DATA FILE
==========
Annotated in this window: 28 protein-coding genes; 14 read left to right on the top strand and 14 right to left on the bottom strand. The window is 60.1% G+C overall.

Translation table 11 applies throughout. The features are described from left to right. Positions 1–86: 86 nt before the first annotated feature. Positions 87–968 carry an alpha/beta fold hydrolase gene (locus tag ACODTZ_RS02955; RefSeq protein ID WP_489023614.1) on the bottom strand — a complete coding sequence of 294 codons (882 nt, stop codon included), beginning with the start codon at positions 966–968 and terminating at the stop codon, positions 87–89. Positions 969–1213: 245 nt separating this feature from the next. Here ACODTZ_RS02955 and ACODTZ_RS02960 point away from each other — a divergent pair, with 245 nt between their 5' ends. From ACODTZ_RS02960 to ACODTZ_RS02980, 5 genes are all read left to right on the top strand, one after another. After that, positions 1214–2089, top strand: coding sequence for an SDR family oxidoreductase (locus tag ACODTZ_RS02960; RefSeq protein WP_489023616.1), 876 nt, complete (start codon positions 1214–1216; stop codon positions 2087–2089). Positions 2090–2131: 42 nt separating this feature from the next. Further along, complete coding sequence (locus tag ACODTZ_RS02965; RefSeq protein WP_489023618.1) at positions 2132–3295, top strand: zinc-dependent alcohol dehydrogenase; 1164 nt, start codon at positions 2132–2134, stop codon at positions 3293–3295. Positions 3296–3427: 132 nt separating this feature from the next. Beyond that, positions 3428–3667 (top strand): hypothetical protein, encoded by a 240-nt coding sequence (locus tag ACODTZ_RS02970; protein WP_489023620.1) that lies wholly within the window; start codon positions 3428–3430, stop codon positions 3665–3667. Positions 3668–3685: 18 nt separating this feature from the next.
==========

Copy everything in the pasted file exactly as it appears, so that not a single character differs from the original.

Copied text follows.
Annotated in this window: 28 protein-coding genes; 14 read left to right on the top strand and 14 right to left on the bottom strand. The window is 60.1% G+C overall.

Translation table 11 applies throughout. The features are described from left to right. Positions 1–86: 86 nt before the first annotated feature. Positions 87–968 carry an alpha/beta fold hydrolase gene (locus tag ACODTZ_RS02955; RefSeq protein ID WP_489023614.1) on the bottom strand — a complete coding sequence of 294 codons (882 nt, stop codon included), beginning with the start codon at positions 966–968 and terminating at the stop codon, positions 87–89. Positions 969–1213: 245 nt separating this feature from the next. Here ACODTZ_RS02955 and ACODTZ_RS02960 point away from each other — a divergent pair, with 245 nt between their 5' ends. From ACODTZ_RS02960 to ACODTZ_RS02980, 5 genes are all read left to right on the top strand, one after another. After that, positions 1214–2089, top strand: coding sequence for an SDR family oxidoreductase (locus tag ACODTZ_RS02960; RefSeq protein WP_489023616.1), 876 nt, complete (start codon positions 1214–1216; stop codon positions 2087–2089). Positions 2090–2131: 42 nt separating this feature from the next. Further along, complete coding sequence (locus tag ACODTZ_RS02965; RefSeq protein WP_489023618.1) at positions 2132–3295, top strand: zinc-dependent alcohol dehydrogenase; 1164 nt, start codon at positions 2132–2134, stop codon at positions 3293–3295. Positions 3296–3427: 132 nt separating this feature from the next. Beyond that, positions 3428–3667 (top strand): hypothetical protein, encoded by a 240-nt coding sequence (locus tag ACODTZ_RS02970; protein WP_489023620.1) that lies wholly within the window; start codon positions 3428–3430, stop codon positions 3665–3667. Positions 3668–3685: 18 nt separating this feature from the next.